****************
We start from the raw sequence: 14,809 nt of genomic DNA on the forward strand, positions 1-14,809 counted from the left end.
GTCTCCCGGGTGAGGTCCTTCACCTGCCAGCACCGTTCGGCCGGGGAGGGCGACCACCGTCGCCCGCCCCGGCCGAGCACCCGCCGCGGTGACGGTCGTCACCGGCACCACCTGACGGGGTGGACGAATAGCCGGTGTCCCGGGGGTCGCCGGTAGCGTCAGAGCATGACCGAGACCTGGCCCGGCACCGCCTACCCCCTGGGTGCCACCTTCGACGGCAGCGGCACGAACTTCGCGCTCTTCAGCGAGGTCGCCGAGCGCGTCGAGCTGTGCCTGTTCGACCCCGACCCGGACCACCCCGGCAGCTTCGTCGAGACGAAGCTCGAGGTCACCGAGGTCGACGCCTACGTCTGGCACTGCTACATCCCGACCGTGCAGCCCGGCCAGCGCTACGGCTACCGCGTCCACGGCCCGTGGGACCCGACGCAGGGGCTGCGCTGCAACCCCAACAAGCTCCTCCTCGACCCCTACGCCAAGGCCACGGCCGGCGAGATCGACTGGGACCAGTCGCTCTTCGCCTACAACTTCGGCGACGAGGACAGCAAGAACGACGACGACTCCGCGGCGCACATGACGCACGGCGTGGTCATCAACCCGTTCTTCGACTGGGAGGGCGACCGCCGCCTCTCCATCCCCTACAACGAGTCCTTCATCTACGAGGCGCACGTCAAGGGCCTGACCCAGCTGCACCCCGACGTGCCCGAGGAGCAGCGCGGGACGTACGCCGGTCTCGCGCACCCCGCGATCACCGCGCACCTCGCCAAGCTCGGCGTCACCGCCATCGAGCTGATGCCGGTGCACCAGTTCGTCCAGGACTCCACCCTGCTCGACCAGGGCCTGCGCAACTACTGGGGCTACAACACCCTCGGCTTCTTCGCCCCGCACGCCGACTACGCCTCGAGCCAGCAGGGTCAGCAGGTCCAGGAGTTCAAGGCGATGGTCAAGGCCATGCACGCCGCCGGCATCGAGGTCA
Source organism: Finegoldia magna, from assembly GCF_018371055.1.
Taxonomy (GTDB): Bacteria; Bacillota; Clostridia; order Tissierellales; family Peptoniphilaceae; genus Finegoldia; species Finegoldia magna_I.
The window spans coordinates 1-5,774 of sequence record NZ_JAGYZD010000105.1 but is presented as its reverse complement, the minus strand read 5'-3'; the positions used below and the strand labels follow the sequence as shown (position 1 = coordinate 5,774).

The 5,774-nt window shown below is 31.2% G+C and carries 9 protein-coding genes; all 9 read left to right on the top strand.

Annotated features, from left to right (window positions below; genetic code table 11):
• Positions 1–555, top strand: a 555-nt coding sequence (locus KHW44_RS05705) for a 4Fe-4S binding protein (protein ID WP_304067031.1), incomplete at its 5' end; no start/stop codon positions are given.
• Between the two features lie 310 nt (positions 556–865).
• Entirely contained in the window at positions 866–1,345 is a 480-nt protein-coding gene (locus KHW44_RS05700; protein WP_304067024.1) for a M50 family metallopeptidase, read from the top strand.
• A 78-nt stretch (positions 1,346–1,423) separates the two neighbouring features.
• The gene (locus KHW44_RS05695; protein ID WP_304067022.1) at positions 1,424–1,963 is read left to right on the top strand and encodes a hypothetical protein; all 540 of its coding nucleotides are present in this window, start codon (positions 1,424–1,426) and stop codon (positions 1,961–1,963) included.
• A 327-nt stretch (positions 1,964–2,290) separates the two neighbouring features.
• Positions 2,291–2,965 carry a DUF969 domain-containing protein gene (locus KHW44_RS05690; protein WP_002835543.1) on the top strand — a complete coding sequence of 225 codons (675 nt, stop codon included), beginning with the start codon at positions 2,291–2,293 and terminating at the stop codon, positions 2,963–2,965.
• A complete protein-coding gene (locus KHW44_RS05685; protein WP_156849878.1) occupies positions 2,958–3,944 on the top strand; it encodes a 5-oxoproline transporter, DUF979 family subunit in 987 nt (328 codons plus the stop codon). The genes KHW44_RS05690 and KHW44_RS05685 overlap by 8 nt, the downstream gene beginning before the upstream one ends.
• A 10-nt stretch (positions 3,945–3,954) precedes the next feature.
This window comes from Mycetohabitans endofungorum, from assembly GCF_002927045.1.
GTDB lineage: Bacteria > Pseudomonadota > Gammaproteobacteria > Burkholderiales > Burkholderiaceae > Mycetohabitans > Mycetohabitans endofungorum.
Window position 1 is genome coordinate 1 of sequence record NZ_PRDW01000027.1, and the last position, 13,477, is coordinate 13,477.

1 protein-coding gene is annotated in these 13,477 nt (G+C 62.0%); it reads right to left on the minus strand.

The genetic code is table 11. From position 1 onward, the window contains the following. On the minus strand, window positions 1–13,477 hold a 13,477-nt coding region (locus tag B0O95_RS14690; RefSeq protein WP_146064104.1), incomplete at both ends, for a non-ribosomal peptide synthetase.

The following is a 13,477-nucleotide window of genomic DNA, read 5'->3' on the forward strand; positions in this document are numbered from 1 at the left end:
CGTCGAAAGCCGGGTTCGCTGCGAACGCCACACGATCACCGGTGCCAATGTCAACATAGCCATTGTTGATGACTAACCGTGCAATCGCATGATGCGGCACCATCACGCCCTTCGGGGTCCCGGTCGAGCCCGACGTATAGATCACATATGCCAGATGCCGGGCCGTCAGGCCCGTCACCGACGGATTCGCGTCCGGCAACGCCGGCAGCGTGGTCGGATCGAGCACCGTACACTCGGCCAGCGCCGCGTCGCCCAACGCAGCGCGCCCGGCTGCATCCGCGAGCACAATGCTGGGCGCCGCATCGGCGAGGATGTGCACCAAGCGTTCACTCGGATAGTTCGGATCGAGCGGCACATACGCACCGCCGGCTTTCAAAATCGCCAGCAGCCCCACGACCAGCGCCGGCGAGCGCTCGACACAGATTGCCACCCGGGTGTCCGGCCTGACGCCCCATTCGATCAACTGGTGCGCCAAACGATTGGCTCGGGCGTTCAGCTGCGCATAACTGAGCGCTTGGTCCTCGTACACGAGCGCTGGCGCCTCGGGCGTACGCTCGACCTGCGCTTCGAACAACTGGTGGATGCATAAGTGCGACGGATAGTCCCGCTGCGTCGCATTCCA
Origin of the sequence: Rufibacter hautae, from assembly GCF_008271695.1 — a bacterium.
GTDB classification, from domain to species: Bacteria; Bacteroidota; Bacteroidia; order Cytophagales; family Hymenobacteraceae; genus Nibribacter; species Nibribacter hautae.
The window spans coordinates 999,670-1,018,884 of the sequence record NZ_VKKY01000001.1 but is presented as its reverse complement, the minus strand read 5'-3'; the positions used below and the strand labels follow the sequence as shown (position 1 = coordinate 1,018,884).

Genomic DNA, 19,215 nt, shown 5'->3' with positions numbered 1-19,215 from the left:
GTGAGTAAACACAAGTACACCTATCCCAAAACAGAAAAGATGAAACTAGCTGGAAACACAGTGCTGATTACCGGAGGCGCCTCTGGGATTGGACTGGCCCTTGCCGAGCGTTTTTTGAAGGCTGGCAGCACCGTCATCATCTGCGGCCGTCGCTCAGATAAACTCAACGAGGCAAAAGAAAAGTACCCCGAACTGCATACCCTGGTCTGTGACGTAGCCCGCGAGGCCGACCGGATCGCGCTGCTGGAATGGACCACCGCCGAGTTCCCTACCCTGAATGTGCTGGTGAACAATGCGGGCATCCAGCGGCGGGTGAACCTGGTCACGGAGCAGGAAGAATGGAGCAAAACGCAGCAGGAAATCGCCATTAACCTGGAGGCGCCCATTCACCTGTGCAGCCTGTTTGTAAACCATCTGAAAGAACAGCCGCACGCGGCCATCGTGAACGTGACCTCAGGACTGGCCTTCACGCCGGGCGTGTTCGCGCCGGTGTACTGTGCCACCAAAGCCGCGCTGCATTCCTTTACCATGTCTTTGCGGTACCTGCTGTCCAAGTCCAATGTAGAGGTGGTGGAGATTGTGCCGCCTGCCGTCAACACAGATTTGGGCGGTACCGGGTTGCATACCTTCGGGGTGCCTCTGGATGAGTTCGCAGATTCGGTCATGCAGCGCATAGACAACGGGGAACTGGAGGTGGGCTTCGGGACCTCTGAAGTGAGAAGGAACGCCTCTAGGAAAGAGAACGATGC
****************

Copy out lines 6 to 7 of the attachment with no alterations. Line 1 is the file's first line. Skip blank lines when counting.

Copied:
The 5,774-nt window shown below is 31.2% G+C and carries 9 protein-coding genes; all 9 read left to right on the top strand.

Annotated features, from left to right (window positions below; genetic code table 11):